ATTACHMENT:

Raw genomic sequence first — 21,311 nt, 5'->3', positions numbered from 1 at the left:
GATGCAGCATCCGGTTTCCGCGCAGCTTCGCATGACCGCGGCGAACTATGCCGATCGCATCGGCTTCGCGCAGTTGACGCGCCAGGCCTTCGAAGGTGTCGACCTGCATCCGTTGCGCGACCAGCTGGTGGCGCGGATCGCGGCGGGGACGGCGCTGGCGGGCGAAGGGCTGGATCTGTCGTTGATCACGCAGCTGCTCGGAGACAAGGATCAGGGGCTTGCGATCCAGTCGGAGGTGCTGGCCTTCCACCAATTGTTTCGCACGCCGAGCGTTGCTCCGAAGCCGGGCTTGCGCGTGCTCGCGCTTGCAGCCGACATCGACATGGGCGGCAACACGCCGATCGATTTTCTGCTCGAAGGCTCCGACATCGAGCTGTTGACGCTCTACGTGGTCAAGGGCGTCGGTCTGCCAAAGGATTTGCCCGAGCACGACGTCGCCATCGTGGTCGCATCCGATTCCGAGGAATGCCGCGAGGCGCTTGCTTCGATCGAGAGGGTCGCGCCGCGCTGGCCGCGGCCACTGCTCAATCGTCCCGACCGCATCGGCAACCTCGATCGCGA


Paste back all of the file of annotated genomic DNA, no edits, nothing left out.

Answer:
Raw genomic sequence first — 21,311 nt, 5'->3', positions numbered from 1 at the left:
GATGCAGCATCCGGTTTCCGCGCAGCTTCGCATGACCGCGGCGAACTATGCCGATCGCATCGGCTTCGCGCAGTTGACGCGCCAGGCCTTCGAAGGTGTCGACCTGCATCCGTTGCGCGACCAGCTGGTGGCGCGGATCGCGGCGGGGACGGCGCTGGCGGGCGAAGGGCTGGATCTGTCGTTGATCACGCAGCTGCTCGGAGACAAGGATCAGGGGCTTGCGATCCAGTCGGAGGTGCTGGCCTTCCACCAATTGTTTCGCACGCCGAGCGTTGCTCCGAAGCCGGGCTTGCGCGTGCTCGCGCTTGCAGCCGACATCGACATGGGCGGCAACACGCCGATCGATTTTCTGCTCGAAGGCTCCGACATCGAGCTGTTGACGCTCTACGTGGTCAAGGGCGTCGGTCTGCCAAAGGATTTGCCCGAGCACGACGTCGCCATCGTGGTCGCATCCGATTCCGAGGAATGCCGCGAGGCGCTTGCTTCGATCGAGAGGGTCGCGCCGCGCTGGCCGCGGCCACTGCTCAATCGTCCCGACCGCATCGGCAACCTCGATCGCGA